When I travelled to China earlier this year, people shared a range of advice, much of it leaving me nervous about staying healthy. Being prepared for every possible scenario gave me the best chance of a successful holiday. Now that I’m back, I thought I’d share the helpful tips I received from others, plus a few of my own. So if you’re travelling to China, here’s my top tips to make it a smooth trip.
In a world where most of us like to stay connected with friends and family back home, China has communication challenges. When I researched this topic most travellers suggested buying a sim card for your mobile phone once you have arrive in China. It is supposed to be cheaper and fairly simple to do. I didn’t find this to be the case and spent a good few hours trying to purchase a sim card. Unless you are in China for a while and have time to chase this option, I suggest taking a pre-purchased international sim card from home.
Facebook, Google, Instagram and many other internet social tools are banned in China and to get around this block you need to purchase a VPN prior to your arrival in China. A VPN will cost around USD13 per month and will allow you to bypass the ‘Great Firewall of China’ as it’s known.
AIRPORT FREE WIFI
Be warned about the free WIFI offered at Chinese airports. Although I tried joining to message my family to say I’d arrived safely, I didn’t manage to message them. However, my sign up was successful enough to mean that for the next couple of months I’ve had random messages and phone calls from Chinese callers. I don’t advise using the free WIFI at airports.
ACCESSIBLE PUBLIC TOILETS
Airports, train stations and other major tourist attractions generally have stand-alone unisex accessible western bathrooms. However, they have a funny hand rail system which is fixed and hugs the area around the toilet fairly closely which may make it difficult for a wheelchair user to transfer. This was also the case in the Holiday Inn Hotel I stayed at in Chengdu. There’s little you can do but it’s good to be aware.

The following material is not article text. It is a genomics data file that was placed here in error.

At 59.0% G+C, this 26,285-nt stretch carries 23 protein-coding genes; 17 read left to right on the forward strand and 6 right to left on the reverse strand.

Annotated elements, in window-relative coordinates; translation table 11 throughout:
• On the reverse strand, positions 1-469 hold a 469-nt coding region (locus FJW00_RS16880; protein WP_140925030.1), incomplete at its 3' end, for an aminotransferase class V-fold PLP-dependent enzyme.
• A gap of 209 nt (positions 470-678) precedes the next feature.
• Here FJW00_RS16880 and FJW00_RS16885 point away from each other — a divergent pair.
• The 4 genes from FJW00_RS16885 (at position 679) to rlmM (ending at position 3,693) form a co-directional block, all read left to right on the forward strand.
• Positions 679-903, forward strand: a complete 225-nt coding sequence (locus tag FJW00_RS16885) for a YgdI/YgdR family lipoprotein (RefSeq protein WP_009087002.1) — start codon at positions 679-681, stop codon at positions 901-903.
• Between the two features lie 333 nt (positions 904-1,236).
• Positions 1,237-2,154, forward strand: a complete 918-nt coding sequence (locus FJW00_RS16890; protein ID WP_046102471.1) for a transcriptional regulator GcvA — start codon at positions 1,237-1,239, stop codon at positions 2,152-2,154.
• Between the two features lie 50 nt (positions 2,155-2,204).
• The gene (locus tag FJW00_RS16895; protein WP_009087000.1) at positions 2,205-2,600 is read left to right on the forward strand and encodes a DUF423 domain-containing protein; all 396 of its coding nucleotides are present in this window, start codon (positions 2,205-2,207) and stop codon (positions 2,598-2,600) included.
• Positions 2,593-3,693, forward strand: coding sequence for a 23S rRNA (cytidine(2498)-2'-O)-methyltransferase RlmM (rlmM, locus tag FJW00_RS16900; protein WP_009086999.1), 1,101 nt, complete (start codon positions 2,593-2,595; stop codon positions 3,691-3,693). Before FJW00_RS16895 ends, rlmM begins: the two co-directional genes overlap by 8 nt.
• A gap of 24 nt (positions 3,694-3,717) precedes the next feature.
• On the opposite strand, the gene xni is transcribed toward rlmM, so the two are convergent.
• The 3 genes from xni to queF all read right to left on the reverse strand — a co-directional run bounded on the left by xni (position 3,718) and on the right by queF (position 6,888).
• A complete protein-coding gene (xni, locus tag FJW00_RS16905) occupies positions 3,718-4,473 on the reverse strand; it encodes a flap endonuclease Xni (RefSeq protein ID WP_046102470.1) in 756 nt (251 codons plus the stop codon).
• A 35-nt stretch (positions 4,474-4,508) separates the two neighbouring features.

Toilet paper and soap is scarce, or non-existent, when out touring, even in tourist areas. Take pocket packs of tissues with you and don’t leave the hotel without them. I also advise carrying hand santiser gel or antibacterial wipes with you at all times, most public toilet facilities do not have soap.
LOST IN TRANSLATION
I found there is a significant language barrier. I wasn’t travelling in Bejing or Shanghai so the situation may be different in those large cities. I suggest downloading Google translate on your phone as it operates without WIFI and will make life much easier and avoid bad choices when shopping. I purchased what I thought was a strawberry ice cream. It was not to my taste and went straight in the bin. My travel buddy used Google translate on the wrapper and told me it was in fact Red Bean ice cream. I don’t recommend it!
Google translate is also a good way of communicating with locals when asking questions. English was not widely spoken in the areas where I travelled and even the staff on Xiamen Airlines (the airline I travelled with to and from China) had limited English. Simple shopping in Walmart turned into a game of charades where I found my bananas being whisked away without me understanding why. Apparently I should have had them weighed and priced in the fruit and veg section before going to the check out. Rookie error!